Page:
Hope picked up another signature song to add to his repertoire in "The Paleface." He sang the song "Buttons and Bows" in the film, and the tune won the 1948 Academy Award for Best Original Song.
Hope co-starred with Lucille Ball in the 1950 flick, "Fancy Pants." Hope played an actor named Arthur Tyler, who pretends to be the butler for a wealthy family as they prepare to host the President.
Hope played a con man who gets himself in big trouble betting on horses in the 1951 film, "The Lemon Drop Kid." This one was based on a Damon Runyon story.
In the 1953 film "Off Limits," Bob Hope played Wally Hogan, manager to fighter Bullet Bradley. Mickey Rooney co-starred in the film, which also featured Charles Bronson in a small role.
In a classic scene from the 1955 film "The Seven Little Foys," Bob Hope and James Cagney perform a complex tabletop dance together. The film was so successful that it spawned a TV show and a stage musical.
Though he continued to make cameo appearances, Hope's final leading role was in the 1972 film "Cancel My Reservation." He played TV star Dan Bartlett, who finds himself in hot water after the body of a young girl is found in his trunk.
Hope hosted the Academy Awards more times than anyone else in history. He played host a total of 19 times, starting before the show was even televised and ending with the ceremony's 50th anniversary in 1978.
Hope is almost as famous for his work with the USO as he is for his work in Hollywood. His first show for the troops took place at a California base in 1941, and he continued working with the armed forces throughout his lifetime, including a number of trips to Vietnam during the war. In 1997, he was named an Honorary Veteran by President Bill Clinton.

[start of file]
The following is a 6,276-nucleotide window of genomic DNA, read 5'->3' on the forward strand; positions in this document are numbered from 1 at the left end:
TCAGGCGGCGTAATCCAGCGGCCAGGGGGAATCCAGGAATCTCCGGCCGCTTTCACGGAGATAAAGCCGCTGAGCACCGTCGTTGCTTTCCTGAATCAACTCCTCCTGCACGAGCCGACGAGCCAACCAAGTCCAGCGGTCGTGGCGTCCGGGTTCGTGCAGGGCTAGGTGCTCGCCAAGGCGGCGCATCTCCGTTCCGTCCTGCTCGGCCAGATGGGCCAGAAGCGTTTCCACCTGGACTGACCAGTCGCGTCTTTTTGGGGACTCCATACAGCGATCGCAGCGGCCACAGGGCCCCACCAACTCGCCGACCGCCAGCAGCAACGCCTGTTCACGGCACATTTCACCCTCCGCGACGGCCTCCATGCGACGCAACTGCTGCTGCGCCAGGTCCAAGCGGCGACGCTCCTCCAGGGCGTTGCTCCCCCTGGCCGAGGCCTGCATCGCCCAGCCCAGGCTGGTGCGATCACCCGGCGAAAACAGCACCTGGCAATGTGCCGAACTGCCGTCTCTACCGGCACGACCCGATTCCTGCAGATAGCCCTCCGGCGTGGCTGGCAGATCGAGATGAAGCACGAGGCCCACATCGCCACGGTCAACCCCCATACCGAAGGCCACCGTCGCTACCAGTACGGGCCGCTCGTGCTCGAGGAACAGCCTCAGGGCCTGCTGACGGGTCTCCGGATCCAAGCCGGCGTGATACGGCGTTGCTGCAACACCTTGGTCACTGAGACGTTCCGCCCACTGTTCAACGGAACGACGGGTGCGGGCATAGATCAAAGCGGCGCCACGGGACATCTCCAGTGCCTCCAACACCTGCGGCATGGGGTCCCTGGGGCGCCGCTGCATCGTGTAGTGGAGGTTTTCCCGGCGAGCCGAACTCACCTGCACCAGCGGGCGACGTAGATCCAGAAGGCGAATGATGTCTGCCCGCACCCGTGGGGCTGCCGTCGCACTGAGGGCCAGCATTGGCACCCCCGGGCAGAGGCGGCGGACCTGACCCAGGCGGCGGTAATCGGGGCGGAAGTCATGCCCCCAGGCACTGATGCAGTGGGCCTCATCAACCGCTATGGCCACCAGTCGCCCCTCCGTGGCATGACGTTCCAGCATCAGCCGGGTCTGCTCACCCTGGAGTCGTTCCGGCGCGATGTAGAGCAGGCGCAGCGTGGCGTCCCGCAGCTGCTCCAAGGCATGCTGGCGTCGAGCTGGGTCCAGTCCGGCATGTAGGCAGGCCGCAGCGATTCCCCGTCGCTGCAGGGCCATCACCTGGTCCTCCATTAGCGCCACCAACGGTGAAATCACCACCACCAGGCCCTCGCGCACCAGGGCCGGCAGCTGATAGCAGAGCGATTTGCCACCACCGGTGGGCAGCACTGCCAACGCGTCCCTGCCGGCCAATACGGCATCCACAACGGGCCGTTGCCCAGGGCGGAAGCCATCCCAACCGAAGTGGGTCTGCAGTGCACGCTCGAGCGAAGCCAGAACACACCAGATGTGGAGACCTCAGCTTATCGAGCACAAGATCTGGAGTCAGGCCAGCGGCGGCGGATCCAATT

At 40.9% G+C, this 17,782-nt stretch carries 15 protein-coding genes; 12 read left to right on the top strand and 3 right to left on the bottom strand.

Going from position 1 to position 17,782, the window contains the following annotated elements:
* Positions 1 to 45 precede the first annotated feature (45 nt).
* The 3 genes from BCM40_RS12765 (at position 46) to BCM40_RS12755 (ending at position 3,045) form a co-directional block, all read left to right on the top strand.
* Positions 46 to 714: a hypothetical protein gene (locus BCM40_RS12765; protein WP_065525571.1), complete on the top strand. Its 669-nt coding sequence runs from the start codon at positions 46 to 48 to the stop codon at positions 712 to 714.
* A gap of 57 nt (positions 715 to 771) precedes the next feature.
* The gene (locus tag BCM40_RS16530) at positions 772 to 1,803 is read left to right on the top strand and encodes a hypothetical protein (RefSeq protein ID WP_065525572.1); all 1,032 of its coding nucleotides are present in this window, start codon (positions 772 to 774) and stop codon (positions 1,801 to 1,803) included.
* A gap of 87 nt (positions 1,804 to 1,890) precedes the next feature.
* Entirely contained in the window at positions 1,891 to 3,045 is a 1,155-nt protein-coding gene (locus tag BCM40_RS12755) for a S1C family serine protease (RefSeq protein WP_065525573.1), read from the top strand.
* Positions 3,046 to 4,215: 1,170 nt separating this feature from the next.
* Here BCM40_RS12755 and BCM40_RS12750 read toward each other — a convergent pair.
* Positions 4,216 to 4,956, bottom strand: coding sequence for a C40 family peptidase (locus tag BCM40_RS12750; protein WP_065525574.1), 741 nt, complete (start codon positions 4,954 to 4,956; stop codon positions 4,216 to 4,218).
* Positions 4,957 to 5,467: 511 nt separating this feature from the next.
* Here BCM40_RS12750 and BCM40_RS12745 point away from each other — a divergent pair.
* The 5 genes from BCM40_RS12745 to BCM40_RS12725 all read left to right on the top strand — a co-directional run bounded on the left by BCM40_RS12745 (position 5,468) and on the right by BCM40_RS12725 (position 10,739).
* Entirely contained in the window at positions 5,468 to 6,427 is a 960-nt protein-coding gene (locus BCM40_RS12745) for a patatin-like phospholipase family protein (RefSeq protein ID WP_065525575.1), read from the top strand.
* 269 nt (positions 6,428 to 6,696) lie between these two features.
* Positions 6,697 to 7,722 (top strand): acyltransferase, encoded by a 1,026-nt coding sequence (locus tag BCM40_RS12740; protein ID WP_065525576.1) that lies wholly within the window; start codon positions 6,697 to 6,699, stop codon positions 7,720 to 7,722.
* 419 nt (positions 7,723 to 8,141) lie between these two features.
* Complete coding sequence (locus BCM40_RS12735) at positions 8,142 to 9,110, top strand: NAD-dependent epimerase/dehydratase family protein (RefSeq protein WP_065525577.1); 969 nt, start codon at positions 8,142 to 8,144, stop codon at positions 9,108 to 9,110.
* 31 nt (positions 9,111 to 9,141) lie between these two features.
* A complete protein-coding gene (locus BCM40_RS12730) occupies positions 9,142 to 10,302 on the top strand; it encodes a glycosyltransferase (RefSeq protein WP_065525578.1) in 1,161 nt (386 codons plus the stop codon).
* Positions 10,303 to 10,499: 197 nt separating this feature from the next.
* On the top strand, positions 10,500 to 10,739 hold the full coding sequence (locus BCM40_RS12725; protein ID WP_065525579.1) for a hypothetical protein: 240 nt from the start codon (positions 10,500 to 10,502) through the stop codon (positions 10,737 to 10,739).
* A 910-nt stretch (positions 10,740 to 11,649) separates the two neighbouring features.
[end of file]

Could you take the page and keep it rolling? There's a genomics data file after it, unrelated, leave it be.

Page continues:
Hope performed the song "Silver Bells" in "The Lemon Drop Kid," and continued to perform the carol in performances throughout his life. The song was originally called "Tinkle Bells," but was changed to "Silver Bells" to avoid the urination connotation.
Bob Hope and Jimmy Stewart appeared alongside a two-year-old Tiger Woods on a 1978 episode of "The Mike Douglas Show."
Loyal to his Ohio roots, Hope bought a share of the Cleveland Indians in 1946 and sat on the team's Board of Directors for many years after.
To thank him for his years of USO performances, Queen Elizabeth II knighted Bob Hope in 1998. Because he was American rather than British, his knighthood didn't come with the title of "Sir." Hope had become a U.S. citizen back in 1920.
Architect John Lautner designed Hope's Palm Springs home to look like a volcano. The property hit the market in 2013 for $50 million, but a bargain buyer picked it up for $13 million in 2016.
Hope was an amateur boxer in his early years. He fought under the name Packy East but gave up the sport to focus on show business.
Bob Hope was under contract to NBC for 60 years, starting with his radio show in 1935, moving to TV in 1950 and ending in 1996. The 60-year contract is one of the longest entertainment contracts in Hollywood history.
Hope was an avid golfer and often took a golf club on stage as a prop. He also founded the Bob Hope Classic, a popular golf tournament.